The latest front has opened in the ongoing (and spreading) issue about Mortgage Resolution Partners' efforts to convince municipalities to use their powers of eminent domain to take underwater mortgages.
Here's the Complaint, filed today in the U.S. District Court for the Nothern District of California, which seeks public disclosure by the Federal Housing Finance Agency of its relationship with banks. As reported in this story, "[t]he agency has threatened legal action against Richmond [California] and other cities planning to use the eminent domain tactic and may deny credit to locals seeking mortgages[.]"
The article quotes the Executive Director of New Jersey's ACLU:Using money from private investors, Ofer said towns would pay the mortgage holders' fair market value and then restructure mortgages into lower principal payments that are more favorable for homeowners. About 700 to 1,000 homes in Irvington could potentially benefit from eminent domain takeovers, according to Irvington Mayor Wayne Smith."For years, communities of color across the nation have been targeted by banks peddling toxic, subprime mortgages," Ofer said. "This greatly contributed to the foreclosure crisis." The FHFA "is suppose to help struggling homeowners who are attempting to stay in their homes and is not suppose to stand in the way," he said.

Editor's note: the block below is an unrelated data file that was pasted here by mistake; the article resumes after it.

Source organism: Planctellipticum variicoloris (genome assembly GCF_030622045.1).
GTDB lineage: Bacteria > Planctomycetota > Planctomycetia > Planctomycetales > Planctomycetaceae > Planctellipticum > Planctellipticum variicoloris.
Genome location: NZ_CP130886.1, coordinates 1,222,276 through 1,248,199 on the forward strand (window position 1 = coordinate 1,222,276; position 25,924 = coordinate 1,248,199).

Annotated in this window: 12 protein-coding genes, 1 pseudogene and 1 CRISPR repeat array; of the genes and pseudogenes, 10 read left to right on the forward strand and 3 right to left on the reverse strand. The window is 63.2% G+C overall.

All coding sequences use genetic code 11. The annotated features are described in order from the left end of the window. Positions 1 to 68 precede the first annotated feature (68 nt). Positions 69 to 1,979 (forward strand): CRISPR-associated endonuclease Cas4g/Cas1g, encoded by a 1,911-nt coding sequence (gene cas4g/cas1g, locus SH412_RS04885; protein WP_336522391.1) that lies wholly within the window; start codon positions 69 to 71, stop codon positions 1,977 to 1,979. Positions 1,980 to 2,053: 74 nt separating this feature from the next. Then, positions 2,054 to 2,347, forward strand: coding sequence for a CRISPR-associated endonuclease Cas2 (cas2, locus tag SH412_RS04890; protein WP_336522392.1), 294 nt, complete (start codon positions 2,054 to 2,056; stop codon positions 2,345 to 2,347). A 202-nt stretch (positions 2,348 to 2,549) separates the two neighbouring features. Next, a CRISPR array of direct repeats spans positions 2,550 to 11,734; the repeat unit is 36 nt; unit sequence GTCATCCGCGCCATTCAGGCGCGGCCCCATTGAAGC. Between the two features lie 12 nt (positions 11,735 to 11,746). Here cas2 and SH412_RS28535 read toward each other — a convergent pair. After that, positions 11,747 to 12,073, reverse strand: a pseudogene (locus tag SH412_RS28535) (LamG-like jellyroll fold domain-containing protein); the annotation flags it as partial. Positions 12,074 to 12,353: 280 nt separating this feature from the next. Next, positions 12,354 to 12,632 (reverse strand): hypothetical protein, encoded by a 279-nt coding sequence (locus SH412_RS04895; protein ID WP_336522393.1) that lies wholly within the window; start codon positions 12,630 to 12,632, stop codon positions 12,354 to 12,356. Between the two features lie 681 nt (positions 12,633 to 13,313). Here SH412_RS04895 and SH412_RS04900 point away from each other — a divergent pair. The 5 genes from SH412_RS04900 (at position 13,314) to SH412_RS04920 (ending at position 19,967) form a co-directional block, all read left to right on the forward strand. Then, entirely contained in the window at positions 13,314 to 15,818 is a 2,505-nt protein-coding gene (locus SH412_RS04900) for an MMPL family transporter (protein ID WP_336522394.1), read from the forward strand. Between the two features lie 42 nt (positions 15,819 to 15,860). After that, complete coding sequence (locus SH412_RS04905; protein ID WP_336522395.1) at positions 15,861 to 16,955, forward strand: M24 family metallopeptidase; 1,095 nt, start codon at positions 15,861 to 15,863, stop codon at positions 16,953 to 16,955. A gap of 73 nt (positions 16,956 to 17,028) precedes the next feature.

To us, this seems like an attempt to find ammunition for a ramped-up public relations war, since the fight is currently about convincing reluctant municipalities to trust MRP that its plan will withstand the inevitable legal challenges.
Check it out.